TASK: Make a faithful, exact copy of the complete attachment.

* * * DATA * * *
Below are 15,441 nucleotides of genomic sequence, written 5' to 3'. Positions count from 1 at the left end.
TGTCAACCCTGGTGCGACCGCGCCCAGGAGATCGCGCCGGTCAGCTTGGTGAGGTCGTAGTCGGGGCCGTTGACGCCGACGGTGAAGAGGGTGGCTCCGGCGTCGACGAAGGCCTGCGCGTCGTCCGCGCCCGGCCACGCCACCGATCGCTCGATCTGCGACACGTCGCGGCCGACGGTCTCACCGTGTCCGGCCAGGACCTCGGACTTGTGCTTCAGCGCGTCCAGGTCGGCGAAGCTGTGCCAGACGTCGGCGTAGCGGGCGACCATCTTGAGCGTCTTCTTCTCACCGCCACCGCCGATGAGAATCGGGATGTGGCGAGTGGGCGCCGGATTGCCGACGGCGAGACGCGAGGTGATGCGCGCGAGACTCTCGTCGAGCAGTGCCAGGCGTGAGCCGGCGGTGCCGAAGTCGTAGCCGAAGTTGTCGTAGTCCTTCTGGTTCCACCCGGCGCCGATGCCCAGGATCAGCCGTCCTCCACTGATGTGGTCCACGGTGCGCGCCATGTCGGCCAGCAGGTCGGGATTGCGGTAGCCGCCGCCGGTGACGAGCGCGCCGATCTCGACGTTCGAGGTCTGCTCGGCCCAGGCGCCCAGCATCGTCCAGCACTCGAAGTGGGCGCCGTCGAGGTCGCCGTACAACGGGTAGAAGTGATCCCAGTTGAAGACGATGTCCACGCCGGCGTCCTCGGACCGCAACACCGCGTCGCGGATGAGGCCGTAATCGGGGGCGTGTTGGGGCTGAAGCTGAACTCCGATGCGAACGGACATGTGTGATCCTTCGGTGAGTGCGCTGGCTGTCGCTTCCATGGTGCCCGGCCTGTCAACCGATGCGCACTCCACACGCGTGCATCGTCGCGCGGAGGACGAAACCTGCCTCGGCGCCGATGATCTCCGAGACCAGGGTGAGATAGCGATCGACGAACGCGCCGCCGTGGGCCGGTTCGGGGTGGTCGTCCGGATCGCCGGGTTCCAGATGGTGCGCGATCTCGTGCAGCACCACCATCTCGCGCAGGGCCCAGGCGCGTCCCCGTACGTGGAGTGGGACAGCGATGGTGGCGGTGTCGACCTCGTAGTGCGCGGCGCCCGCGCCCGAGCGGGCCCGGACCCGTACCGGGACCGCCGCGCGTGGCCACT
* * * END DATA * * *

Below are 15,441 nucleotides of genomic sequence, written 5' to 3'. Positions count from 1 at the left end.
TGTCAACCCTGGTGCGACCGCGCCCAGGAGATCGCGCCGGTCAGCTTGGTGAGGTCGTAGTCGGGGCCGTTGACGCCGACGGTGAAGAGGGTGGCTCCGGCGTCGACGAAGGCCTGCGCGTCGTCCGCGCCCGGCCACGCCACCGATCGCTCGATCTGCGACACGTCGCGGCCGACGGTCTCACCGTGTCCGGCCAGGACCTCGGACTTGTGCTTCAGCGCGTCCAGGTCGGCGAAGCTGTGCCAGACGTCGGCGTAGCGGGCGACCATCTTGAGCGTCTTCTTCTCACCGCCACCGCCGATGAGAATCGGGATGTGGCGAGTGGGCGCCGGATTGCCGACGGCGAGACGCGAGGTGATGCGCGCGAGACTCTCGTCGAGCAGTGCCAGGCGTGAGCCGGCGGTGCCGAAGTCGTAGCCGAAGTTGTCGTAGTCCTTCTGGTTCCACCCGGCGCCGATGCCCAGGATCAGCCGTCCTCCACTGATGTGGTCCACGGTGCGCGCCATGTCGGCCAGCAGGTCGGGATTGCGGTAGCCGCCGCCGGTGACGAGCGCGCCGATCTCGACGTTCGAGGTCTGCTCGGCCCAGGCGCCCAGCATCGTCCAGCACTCGAAGTGGGCGCCGTCGAGGTCGCCGTACAACGGGTAGAAGTGATCCCAGTTGAAGACGATGTCCACGCCGGCGTCCTCGGACCGCAACACCGCGTCGCGGATGAGGCCGTAATCGGGGGCGTGTTGGGGCTGAAGCTGAACTCCGATGCGAACGGACATGTGTGATCCTTCGGTGAGTGCGCTGGCTGTCGCTTCCATGGTGCCCGGCCTGTCAACCGATGCGCACTCCACACGCGTGCATCGTCGCGCGGAGGACGAAACCTGCCTCGGCGCCGATGATCTCCGAGACCAGGGTGAGATAGCGATCGACGAACGCGCCGCCGTGGGCCGGTTCGGGGTGGTCGTCCGGATCGCCGGGTTCCAGATGGTGCGCGATCTCGTGCAGCACCACCATCTCGCGCAGGGCCCAGGCGCGTCCCCGTACGTGGAGTGGGACAGCGATGGTGGCGGTGTCGACCTCGTAGTGCGCGGCGCCCGCGCCCGAGCGGGCCCGGACCCGTACCGGGACCGCCGCGCGTGGCCACT